Preventing benign moles from turning cancerous
Human moles are generally similar in size, color, and shape. Usually absent at birth, they start out as tiny little dots that grow slowly for one to two years to a few millimeters, about the size of a pencil eraser, and then stop. The cells don’t die; they just exist.
A mole is medically known as a benign tumor or a benign proliferation of melanocytes, which are the cells that give human skin its pigmentation.
“Fortunately, most of the moles that folks have are innocuous and they sit there your whole life and they don’t cause problems,” says Todd W. Ridky, an assistant professor of dermatology at the Perelman School of Medicine. “Moles are probably the most common tumor on humans. Benign, but still an abnormal growth.”
Melanocytes that proliferate benignly cause moles; those that proliferate malignantly cause melanoma, a dangerous and potentially lethal form of skin cancer. Ridky says a fairly large percentage—a third, perhaps up to half—of all melanomas begin in a preexisting benign mole.
Previous scientific studies have shown that a mutation in the BRAF gene causes abnormal melanocyte growth in the majority of moles and melanomas. Ridky says the mutation is “kind of like a gas pedal” for the BRAF gene, causing it to be “super active,” leading to the over-proliferation of melanocytes.
After a year or two of proliferating, most moles stop growing, halted by some biological brake. Long-standing, unresolved questions among dermatologists and cancer biologists have been: Why are most moles the same size, and why do they eventually stop proliferating?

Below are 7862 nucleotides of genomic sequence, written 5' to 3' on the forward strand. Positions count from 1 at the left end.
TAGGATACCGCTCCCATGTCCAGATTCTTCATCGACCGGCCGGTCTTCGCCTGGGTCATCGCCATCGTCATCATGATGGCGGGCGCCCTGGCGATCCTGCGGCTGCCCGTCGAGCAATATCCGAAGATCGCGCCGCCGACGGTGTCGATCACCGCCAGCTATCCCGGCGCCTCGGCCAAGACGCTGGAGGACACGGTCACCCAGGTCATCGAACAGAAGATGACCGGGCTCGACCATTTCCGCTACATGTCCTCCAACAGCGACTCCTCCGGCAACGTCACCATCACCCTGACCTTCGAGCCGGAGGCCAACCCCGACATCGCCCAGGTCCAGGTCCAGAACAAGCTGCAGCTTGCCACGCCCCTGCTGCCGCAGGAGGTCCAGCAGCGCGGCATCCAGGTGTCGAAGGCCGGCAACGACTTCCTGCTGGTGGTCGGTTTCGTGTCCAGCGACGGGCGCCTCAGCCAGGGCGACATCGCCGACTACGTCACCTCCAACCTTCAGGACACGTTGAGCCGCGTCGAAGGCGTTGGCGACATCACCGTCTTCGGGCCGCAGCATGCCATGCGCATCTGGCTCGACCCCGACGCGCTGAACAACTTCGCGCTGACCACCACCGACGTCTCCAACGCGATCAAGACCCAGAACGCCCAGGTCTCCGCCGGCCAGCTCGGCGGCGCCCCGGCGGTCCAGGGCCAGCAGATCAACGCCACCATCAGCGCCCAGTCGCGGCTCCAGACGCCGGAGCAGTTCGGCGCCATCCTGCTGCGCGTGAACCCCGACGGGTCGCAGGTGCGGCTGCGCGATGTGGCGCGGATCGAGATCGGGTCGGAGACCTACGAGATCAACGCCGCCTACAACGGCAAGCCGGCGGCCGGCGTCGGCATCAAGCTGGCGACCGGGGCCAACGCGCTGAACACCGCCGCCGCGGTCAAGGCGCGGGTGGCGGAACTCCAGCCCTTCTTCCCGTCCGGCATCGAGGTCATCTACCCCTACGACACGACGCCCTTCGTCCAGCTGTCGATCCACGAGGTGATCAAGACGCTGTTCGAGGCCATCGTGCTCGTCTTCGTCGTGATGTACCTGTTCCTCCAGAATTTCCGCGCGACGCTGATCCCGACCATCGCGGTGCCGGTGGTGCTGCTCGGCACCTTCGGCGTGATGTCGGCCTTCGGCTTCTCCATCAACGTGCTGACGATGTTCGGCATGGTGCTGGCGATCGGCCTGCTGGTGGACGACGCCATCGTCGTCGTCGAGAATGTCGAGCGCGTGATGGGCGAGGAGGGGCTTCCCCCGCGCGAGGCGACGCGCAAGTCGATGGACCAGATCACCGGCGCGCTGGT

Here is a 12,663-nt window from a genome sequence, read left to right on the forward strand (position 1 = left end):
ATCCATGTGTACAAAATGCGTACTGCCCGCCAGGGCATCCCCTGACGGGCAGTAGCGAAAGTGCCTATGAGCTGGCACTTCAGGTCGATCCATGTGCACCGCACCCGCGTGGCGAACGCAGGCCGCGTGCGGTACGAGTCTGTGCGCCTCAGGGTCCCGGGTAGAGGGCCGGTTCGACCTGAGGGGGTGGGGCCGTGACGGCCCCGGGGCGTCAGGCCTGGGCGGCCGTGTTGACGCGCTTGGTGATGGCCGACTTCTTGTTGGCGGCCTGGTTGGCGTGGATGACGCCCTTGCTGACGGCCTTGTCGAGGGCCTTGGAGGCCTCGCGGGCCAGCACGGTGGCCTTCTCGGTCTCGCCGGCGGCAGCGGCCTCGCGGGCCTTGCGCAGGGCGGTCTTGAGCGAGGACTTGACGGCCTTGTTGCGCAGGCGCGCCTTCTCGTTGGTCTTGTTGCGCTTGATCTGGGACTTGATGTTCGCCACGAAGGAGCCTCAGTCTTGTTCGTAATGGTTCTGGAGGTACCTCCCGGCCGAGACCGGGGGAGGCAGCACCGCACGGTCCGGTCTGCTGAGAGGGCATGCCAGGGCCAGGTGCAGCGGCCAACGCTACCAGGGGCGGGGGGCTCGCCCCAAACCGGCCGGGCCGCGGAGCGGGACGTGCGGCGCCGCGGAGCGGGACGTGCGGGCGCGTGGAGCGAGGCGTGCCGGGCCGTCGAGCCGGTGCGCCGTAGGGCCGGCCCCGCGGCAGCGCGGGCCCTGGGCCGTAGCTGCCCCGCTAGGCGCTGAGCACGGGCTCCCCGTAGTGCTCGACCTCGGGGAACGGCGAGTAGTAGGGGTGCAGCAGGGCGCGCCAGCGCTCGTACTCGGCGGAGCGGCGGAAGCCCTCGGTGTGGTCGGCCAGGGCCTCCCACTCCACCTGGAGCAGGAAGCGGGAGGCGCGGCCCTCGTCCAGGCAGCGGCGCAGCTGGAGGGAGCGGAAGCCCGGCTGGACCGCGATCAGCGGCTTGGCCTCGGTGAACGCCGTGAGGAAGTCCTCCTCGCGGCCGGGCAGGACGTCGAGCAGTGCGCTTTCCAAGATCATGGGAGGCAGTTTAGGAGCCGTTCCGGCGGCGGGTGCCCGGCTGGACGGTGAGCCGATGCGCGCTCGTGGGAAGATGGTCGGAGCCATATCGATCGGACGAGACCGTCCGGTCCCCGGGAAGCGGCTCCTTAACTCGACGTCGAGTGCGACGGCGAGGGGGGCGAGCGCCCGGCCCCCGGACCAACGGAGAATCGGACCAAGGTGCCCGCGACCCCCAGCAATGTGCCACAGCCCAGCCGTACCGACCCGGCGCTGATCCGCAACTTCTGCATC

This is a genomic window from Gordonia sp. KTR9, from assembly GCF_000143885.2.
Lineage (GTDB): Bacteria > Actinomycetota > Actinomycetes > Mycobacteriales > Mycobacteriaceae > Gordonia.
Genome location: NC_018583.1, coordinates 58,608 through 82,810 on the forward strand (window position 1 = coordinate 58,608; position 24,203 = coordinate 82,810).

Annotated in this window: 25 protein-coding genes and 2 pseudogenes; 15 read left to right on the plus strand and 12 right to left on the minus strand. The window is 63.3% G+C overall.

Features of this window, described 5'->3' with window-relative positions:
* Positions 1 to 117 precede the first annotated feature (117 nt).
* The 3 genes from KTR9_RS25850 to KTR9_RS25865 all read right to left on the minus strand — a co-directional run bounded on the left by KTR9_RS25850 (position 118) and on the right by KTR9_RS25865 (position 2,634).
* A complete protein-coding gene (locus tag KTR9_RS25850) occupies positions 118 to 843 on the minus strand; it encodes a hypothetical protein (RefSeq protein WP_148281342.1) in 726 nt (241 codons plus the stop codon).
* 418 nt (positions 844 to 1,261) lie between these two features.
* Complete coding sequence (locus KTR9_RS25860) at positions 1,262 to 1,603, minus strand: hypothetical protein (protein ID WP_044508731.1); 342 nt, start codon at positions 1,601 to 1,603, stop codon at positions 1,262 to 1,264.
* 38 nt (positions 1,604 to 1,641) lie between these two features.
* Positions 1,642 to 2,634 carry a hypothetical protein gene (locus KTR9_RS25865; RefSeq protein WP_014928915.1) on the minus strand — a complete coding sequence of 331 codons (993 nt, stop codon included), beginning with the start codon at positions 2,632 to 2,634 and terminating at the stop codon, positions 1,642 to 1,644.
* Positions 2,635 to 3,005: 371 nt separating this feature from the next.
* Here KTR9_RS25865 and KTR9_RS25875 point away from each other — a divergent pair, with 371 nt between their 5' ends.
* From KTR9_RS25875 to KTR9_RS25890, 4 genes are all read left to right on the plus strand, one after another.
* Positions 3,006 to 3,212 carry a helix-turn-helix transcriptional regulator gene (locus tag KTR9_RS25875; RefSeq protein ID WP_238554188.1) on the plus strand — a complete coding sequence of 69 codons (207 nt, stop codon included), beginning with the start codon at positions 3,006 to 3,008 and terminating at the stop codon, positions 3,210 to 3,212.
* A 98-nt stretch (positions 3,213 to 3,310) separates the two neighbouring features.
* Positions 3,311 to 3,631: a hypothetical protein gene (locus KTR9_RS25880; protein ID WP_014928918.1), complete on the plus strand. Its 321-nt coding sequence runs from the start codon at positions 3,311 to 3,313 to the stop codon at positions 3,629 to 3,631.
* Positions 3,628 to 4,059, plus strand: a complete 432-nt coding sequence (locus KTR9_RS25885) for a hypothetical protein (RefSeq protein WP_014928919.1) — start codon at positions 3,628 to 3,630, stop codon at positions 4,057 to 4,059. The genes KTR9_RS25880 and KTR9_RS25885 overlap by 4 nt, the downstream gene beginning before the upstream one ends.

Ridky and colleagues have found an answer. In a study published in the journal Cancer Discovery, they identified a major genetic factor that applies a brake to proliferating moles, and keeps them in their typical cancer- and growth-free state.
The researchers set out to determine how the human body normally stops melanocytes from growing. In order to do so, they took melanocytes from moles on human patients and compared them to melanocytes from regular human skin.
Ridky and colleagues looked at most of the major known protein factors inside cells that impact the cell cycle, or the machinery that allows cells to divide. They noticed a massive induction of the p15 protein in the mole cells. In other settings, p15 has been known to inhibit cell division.
“There was 140 times more p15 protein in the mole cells than there was in regular melanocytes,” Ridky says.
The researchers conducted several tests that confirmed that p15 is necessary and sufficient to stop the proliferation of melanocytes. In its absence, mole melanocytes develop the capability of dividing again and progressing to cancer.
“Every mole we looked at had a lot of p15 protein throughout the mole, but many of the melanomas had either depressed levels or no p15 at all,” Ridky says.
Ridky says their findings can be of great use in dermatology, and potentially affect how patients are treated. Dermatologists occasionally come across cases in which they are not entirely sure if an atypical looking mole is melanoma or not.
“A lot of times, it’s obvious, but there are cases where it’s not clear,” Ridky says. “If p15 is gone, that would be a pretty ominous sign. You’d probably want to treat that lesion more like a melanoma than you would a mole.”
If medical professionals could reintroduce p15 into cancerous melanocyte cells with low p15 levels, Ridky says tumor growth would likely be slowed or arrested. However, that technology does not currently exist.
“It’s conceivable that there could be some drug, some small molecule, that could be used to reactivate the p15 in some cases, but that’s going to require additional research,” he says.